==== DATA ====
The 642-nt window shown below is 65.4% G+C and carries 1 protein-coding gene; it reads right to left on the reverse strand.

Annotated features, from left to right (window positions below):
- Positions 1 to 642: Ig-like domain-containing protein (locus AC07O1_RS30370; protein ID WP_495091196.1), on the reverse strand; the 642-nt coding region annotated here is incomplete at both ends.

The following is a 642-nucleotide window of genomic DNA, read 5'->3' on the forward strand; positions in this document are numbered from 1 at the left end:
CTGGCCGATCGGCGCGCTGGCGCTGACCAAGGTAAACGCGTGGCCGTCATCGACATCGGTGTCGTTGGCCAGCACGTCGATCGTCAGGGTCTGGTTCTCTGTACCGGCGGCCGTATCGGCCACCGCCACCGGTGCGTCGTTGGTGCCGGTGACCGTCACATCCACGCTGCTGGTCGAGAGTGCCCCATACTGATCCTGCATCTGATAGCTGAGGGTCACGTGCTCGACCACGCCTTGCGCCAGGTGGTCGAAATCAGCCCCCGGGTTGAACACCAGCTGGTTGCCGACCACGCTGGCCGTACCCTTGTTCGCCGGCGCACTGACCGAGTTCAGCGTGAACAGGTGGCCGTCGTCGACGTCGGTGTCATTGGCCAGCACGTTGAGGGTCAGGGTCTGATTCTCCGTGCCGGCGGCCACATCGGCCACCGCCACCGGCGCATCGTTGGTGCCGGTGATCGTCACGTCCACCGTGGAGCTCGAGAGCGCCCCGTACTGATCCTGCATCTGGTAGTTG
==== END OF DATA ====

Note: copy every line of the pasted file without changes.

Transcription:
The 642-nt window shown below is 65.4% G+C and carries 1 protein-coding gene; it reads right to left on the reverse strand.

Annotated features, from left to right (window positions below):
- Positions 1 to 642: Ig-like domain-containing protein (locus AC07O1_RS30370; protein ID WP_495091196.1), on the reverse strand; the 642-nt coding region annotated here is incomplete at both ends.

The following is a 642-nucleotide window of genomic DNA, read 5'->3' on the forward strand; positions in this document are numbered from 1 at the left end:
CTGGCCGATCGGCGCGCTGGCGCTGACCAAGGTAAACGCGTGGCCGTCATCGACATCGGTGTCGTTGGCCAGCACGTCGATCGTCAGGGTCTGGTTCTCTGTACCGGCGGCCGTATCGGCCACCGCCACCGGTGCGTCGTTGGTGCCGGTGACCGTCACATCCACGCTGCTGGTCGAGAGTGCCCCATACTGATCCTGCATCTGATAGCTGAGGGTCACGTGCTCGACCACGCCTTGCGCCAGGTGGTCGAAATCAGCCCCCGGGTTGAACACCAGCTGGTTGCCGACCACGCTGGCCGTACCCTTGTTCGCCGGCGCACTGACCGAGTTCAGCGTGAACAGGTGGCCGTCGTCGACGTCGGTGTCATTGGCCAGCACGTTGAGGGTCAGGGTCTGATTCTCCGTGCCGGCGGCCACATCGGCCACCGCCACCGGCGCATCGTTGGTGCCGGTGATCGTCACGTCCACCGTGGAGCTCGAGAGCGCCCCGTACTGATCCTGCATCTGGTAGTTG